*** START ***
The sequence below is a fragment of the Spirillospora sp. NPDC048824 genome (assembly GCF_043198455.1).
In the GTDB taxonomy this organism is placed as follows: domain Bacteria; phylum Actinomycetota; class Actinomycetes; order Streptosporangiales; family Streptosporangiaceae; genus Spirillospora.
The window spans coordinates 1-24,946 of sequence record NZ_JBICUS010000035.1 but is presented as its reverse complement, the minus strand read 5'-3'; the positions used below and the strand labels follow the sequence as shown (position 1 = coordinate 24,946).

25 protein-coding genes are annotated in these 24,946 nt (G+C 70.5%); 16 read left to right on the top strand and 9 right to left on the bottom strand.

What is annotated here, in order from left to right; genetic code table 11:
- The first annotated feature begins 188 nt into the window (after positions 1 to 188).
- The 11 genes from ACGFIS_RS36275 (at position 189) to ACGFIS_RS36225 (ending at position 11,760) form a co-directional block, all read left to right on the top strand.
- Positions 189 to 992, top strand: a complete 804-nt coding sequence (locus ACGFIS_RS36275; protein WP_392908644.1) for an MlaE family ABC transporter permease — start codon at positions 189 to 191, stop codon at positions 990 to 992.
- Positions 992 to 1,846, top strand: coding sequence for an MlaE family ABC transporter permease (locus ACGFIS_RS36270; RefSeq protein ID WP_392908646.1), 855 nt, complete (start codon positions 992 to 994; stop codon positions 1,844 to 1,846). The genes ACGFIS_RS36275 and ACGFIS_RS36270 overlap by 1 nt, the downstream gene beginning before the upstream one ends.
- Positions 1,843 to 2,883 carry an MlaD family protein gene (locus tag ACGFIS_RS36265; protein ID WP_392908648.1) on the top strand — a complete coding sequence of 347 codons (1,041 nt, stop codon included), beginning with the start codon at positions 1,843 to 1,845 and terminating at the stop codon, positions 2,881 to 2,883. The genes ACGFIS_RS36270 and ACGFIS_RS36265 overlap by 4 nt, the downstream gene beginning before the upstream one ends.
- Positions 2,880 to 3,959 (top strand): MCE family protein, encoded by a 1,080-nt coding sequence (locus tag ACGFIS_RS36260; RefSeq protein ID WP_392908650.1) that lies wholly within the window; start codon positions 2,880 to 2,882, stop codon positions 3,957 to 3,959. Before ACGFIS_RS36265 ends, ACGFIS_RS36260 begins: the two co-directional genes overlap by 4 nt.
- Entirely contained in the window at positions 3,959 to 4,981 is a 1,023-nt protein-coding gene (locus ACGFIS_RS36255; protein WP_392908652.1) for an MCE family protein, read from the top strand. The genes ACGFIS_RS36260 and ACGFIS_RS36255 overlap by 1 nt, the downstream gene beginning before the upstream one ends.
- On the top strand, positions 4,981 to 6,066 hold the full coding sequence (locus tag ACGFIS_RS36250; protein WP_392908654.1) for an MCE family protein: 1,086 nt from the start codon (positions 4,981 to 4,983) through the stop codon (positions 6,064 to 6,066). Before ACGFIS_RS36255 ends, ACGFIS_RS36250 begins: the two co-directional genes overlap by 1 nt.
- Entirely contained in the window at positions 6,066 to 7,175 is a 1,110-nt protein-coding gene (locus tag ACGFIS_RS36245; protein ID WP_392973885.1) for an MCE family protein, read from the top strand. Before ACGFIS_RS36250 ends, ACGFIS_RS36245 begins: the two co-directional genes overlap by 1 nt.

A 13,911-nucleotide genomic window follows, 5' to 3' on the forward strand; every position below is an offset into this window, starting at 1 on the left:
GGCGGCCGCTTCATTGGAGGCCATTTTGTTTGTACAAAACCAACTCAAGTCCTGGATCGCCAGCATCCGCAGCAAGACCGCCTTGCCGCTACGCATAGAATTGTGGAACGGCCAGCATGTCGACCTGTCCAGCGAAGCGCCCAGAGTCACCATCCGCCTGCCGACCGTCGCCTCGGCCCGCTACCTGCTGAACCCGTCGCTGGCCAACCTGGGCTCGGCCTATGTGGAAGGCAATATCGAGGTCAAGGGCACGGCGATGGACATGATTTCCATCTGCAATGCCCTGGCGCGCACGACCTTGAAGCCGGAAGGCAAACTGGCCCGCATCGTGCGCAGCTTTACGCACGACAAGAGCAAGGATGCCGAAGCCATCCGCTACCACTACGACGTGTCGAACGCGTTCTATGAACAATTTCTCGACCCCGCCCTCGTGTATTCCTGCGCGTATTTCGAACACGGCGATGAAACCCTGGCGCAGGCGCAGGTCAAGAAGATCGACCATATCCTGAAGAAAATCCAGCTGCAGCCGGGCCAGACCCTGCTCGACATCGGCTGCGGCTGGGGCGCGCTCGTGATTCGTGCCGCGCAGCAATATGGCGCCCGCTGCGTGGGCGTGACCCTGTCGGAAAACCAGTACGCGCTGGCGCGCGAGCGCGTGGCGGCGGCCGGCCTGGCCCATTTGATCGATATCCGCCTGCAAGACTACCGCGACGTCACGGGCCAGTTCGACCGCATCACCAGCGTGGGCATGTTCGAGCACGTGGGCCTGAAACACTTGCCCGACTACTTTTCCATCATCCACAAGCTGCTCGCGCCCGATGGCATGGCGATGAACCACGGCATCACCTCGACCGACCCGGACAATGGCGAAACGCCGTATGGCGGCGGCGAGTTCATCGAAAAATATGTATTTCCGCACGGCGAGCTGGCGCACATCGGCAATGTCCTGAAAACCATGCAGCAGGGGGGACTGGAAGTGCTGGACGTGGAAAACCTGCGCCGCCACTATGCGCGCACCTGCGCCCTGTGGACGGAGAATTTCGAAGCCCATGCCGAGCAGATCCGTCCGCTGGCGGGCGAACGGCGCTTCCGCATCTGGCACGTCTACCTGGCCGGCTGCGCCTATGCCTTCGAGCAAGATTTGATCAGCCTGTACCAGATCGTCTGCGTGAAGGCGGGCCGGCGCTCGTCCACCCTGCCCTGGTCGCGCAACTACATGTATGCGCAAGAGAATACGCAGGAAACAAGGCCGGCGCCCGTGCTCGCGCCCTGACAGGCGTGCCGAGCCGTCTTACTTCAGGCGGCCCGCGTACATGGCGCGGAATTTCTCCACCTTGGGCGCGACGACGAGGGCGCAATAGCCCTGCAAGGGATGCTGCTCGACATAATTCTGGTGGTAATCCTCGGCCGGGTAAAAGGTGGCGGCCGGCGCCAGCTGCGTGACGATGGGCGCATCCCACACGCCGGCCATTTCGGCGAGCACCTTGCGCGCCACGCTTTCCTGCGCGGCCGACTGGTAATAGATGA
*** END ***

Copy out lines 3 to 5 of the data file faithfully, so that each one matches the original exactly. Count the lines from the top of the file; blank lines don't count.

The window spans coordinates 1-24,946 of sequence record NZ_JBICUS010000035.1 but is presented as its reverse complement, the minus strand read 5'-3'; the positions used below and the strand labels follow the sequence as shown (position 1 = coordinate 24,946).

25 protein-coding genes are annotated in these 24,946 nt (G+C 70.5%); 16 read left to right on the top strand and 9 right to left on the bottom strand.

What is annotated here, in order from left to right; genetic code table 11: